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One may not be able to associate the phrase "Jumping Frenchmen of Maine" with a medical disorder going by its name alone. This rare condition was first observed by George Beard in French Canadian lumberjacks living in the American state of Maine and the Canadian territory of Quebec in the late 19th century.

The condition was characterised by an extreme startle response which included jumping uncontrollably in the air, copying the behaviour of those around them or sudden movement in different body parts when people were surprised or startled. This condition is extremely rare, although it has been reported in various places around the world since.

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Startle responses are reactions when someone is suddenly stimulated. The responses could be vocal or audible, physical or visual or otherwise. There are several startle responses and some can be signs of different neurological or psychiatric conditions. Here are a few examples:

  • Jumping Frenchmen of Maine
  • Hyperekplexia
  • Reflex epilepsy
  • Paroxysmal kinesigenic dyskinesias
  • Episodic ataxia
  • Cataplexy
  • Latah
  • Myriachit

Read more: Narcolepsy

According to a write-up in the Handbook of Clinical Neurology in 2011, hyperkinetic movement disorders like startle syndrome are "characterized by an abnormal startle response that is relayed in the brainstem and likely involves a pathological exaggeration of the physiological startle reflex". Some of the above mentioned disorders are characteristic of the different ethnic groups around the world, where the specific conditions have been reported. Some of them also have similar clinical presentations. 

Read more: Meige syndrome

The Jumping Frenchmen of Maine is one such condition where there is an exaggerated startle response to a sight or a sound. Read on to know more about this extremely rare condition.

  1. Jumping Frenchmen of Maine symptoms
  2. Jumping Frenchmen of Maine causes
  3. Diagnosis of Jumping Frenchmen of Maine
  4. Risk factors of Jumping Frenchmen of Maine
  5. Doctors for Jumping Frenchmen of Maine

Jumping Frenchmen of Maine symptoms

A rare condition reported in only a few parts of the world, Jumping Frenchmen of Maine is characterised by different startle responses. The symptoms of this condition usually begin at a young age (10-13 years).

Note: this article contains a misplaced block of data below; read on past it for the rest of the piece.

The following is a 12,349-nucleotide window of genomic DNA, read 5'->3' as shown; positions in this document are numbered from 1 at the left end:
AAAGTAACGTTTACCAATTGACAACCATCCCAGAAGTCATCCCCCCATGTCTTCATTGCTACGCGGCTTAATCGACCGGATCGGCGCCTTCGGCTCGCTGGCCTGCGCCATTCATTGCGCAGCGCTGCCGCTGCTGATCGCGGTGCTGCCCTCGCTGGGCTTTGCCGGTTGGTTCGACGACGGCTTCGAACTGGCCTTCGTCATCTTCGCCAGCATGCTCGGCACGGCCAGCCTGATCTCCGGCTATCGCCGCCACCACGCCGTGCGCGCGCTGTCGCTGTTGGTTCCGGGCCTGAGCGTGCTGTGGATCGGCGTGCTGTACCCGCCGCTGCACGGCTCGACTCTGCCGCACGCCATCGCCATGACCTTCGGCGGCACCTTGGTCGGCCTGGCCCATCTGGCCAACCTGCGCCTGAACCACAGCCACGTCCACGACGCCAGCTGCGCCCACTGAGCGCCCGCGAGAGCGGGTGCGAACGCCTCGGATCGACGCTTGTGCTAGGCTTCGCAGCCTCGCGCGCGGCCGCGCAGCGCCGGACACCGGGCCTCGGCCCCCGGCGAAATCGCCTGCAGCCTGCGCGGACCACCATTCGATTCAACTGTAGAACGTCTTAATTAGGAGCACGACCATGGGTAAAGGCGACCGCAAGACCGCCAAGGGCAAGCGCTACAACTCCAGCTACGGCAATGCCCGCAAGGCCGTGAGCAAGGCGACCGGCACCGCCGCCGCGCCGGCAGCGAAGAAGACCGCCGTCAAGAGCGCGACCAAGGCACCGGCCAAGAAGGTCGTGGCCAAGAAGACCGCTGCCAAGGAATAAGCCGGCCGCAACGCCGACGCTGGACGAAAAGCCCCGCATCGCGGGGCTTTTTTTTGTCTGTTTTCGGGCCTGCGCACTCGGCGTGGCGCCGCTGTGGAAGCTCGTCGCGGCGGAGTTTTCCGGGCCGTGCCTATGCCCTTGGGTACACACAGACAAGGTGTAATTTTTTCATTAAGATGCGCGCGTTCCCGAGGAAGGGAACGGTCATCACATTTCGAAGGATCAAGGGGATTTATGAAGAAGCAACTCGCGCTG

According to the paper titled "The Enigma of the 'Jumping Frenchmen of Maine'", published in the Maine History Journal, the symptoms include a "combination of jumping, screaming, swearing, flailing out and striking bystanders, and throwing objects that happened to be in their hands". But for a brief moment, these exaggerated responses also included "'automatic obedience': subjects briefly did whatever they were told".

Jumping Frenchmen of Maine causes

There are several theories about the cause of Jumping Frenchmen syndrome, but none of them has been able to conclusively tell us why this condition occurs. One such suggestion is that it is a genetic condition. A 1965 study published in Archives of Neurology (now known as JAMA Neurology) retraced George Beard's original observation of 50 cases in Maine, of which 14 of them were found in just four families, leading to the genetic theory.

Dr Beard wrote that the disorder first appeared in childhood, ran in the family but wasn't seen in females, and was a lifelong condition that included a jumping response to sudden noise or being startled. He further observed that these responses were never random or spontaneous, and did not trigger unconsciousness.

Diagnosis of Jumping Frenchmen of Maine

Diagnosing a condition as rare as Jumping Frenchmen of Maine can be difficult, as it is not only characterised by location or territory, but also through various different symptoms that are also characteristic of other conditions. A neurologist may be required to observe the symptoms who must be able to rule out the possibility of other syndromes such as startle reflex, tics, or even Tourette syndrome.

Risk factors of Jumping Frenchmen of Maine

A study published in the journal Neurology India looking into the startle response disorder known as Hyperekplexia, found that it was easy for doctors to misdiagnose such movement disorders, as the symptoms can sometimes be similar to those seen in epilepsy or seizures.

In countries like India where Jumping Frenchmen is even rarer, diagnosis can be extremely difficult and chances of misdiagnosis quite high.

Other sources have suggested that startle responses like in the case of the Jumping Frenchmen syndrome play a critical role while studying neuropsychiatric conditions because they could point towards greater neurological disorders. 

Prepulse inhibition, for instance, occurs when a subthreshold stimulus - a stimulus that doesn't usually produce an excitable reaction - overtakes a startling stimulus in the brain. This prepulse inhibition is usually seen in various conditions such as schizophreniaobsessive-compulsive disorder (OCD) as well as Huntington's disease.

Dr. Virender K Sheorain

Dr. Virender K Sheorain

Neurology
19 Years of Experience

Dr. Vipul Rastogi

Dr. Vipul Rastogi

Neurology
17 Years of Experience

Dr. Sushil Razdan

Dr. Sushil Razdan

Neurology
46 Years of Experience

Dr. Susant Kumar Bhuyan

Dr. Susant Kumar Bhuyan

Neurology
19 Years of Experience

References

  1. Genetic and Rare Diseases Information Center: National Center for Advancing Translational Studies [Internet]. Gaithersburg, MD, USA. Jumping Frenchmen of Maine.
  2. Saint-Hilaire MH et al. Jumping Frenchmen of Maine. Neurology. 1986 Sep; 36(9).
  3. NORD: National Organization for Rare Disorders [Internet]. Danbury, CT, USA. Jumping Frenchmen of Maine.
  4. Stevens H. "Jumping Frenchmen of Maine" Myriachit Arch Neurol. 1965 Mar; 12(3): 311-314.
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